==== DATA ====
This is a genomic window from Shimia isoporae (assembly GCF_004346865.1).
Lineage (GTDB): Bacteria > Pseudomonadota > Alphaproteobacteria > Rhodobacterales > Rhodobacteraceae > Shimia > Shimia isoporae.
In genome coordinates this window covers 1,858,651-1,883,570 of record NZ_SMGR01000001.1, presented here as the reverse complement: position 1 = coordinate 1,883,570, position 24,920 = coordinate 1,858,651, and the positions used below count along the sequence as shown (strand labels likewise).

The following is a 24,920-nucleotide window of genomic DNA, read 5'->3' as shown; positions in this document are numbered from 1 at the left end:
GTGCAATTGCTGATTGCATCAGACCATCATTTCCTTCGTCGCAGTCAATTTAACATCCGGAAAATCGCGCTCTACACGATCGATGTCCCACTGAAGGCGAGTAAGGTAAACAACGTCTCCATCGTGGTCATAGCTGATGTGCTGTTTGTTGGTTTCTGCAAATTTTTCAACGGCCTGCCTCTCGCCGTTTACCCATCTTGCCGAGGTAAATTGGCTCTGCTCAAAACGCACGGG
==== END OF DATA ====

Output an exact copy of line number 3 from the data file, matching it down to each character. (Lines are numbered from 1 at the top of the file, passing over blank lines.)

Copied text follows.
In genome coordinates this window covers 1,858,651-1,883,570 of record NZ_SMGR01000001.1, presented here as the reverse complement: position 1 = coordinate 1,883,570, position 24,920 = coordinate 1,858,651, and the positions used below count along the sequence as shown (strand labels likewise).